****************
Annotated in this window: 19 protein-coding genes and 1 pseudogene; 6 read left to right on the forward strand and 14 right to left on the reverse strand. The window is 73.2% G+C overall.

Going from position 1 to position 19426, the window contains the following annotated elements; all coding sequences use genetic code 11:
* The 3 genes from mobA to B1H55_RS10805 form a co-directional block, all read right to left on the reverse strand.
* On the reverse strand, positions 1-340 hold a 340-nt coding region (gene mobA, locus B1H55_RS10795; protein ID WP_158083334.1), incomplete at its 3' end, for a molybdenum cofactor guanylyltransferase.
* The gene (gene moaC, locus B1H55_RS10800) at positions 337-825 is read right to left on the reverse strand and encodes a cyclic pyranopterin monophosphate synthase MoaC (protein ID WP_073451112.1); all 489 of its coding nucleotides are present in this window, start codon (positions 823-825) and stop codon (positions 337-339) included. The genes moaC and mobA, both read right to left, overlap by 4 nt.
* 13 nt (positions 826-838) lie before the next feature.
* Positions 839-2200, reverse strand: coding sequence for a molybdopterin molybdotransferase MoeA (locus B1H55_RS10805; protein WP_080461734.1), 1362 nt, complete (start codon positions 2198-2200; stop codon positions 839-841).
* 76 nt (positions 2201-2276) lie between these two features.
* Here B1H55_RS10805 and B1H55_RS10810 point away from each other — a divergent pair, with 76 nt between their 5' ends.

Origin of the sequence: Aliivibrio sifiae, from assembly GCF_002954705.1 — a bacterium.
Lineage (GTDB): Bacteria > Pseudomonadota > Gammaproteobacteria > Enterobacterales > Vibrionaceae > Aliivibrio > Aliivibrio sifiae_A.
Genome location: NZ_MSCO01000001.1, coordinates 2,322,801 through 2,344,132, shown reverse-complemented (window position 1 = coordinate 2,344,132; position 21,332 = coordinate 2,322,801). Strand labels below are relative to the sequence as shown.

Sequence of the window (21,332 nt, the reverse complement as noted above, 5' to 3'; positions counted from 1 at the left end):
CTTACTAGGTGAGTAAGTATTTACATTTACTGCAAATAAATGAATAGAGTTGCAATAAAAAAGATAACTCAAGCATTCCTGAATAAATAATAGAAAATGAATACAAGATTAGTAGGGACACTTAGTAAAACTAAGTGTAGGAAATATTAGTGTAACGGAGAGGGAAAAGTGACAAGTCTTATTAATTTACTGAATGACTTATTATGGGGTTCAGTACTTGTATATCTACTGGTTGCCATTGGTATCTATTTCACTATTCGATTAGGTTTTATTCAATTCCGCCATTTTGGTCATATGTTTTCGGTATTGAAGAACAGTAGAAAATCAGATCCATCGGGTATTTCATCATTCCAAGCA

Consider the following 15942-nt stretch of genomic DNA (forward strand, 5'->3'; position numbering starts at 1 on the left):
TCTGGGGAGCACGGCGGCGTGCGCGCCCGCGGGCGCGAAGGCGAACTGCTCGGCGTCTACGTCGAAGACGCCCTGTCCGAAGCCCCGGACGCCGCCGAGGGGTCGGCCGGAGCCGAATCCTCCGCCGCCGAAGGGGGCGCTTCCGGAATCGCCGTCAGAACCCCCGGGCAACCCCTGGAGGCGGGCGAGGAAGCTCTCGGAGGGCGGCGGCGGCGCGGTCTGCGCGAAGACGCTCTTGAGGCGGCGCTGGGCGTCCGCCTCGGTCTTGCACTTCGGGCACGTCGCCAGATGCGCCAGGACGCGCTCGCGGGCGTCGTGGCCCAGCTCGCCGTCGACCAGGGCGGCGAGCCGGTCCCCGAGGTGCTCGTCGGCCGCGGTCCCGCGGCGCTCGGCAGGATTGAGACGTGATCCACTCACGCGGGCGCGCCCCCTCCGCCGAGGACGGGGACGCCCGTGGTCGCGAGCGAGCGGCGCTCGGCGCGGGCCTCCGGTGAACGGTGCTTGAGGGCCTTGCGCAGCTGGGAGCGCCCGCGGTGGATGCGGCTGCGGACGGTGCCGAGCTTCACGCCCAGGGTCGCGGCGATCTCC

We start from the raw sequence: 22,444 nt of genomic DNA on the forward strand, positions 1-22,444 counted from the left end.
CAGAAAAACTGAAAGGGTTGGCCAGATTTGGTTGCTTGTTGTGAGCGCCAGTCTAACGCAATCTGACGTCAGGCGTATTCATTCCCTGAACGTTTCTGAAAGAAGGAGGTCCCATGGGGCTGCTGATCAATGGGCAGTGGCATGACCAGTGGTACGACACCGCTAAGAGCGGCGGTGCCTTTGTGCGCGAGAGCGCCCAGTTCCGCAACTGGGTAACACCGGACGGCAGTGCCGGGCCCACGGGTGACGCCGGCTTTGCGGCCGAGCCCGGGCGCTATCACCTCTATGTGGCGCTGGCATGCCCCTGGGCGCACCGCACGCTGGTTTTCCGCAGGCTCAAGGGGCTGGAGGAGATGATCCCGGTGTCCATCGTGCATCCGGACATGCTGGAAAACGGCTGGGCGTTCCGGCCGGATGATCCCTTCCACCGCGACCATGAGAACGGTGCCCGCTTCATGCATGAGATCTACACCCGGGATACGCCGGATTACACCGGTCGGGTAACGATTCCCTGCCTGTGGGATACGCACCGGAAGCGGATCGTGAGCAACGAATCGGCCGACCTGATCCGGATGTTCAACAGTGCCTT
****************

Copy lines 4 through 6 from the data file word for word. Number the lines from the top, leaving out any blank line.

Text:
* On the reverse strand, positions 1-340 hold a 340-nt coding region (gene mobA, locus B1H55_RS10795; protein ID WP_158083334.1), incomplete at its 3' end, for a molybdenum cofactor guanylyltransferase.
* The gene (gene moaC, locus B1H55_RS10800) at positions 337-825 is read right to left on the reverse strand and encodes a cyclic pyranopterin monophosphate synthase MoaC (protein ID WP_073451112.1); all 489 of its coding nucleotides are present in this window, start codon (positions 823-825) and stop codon (positions 337-339) included. The genes moaC and mobA, both read right to left, overlap by 4 nt.
* 13 nt (positions 826-838) lie before the next feature.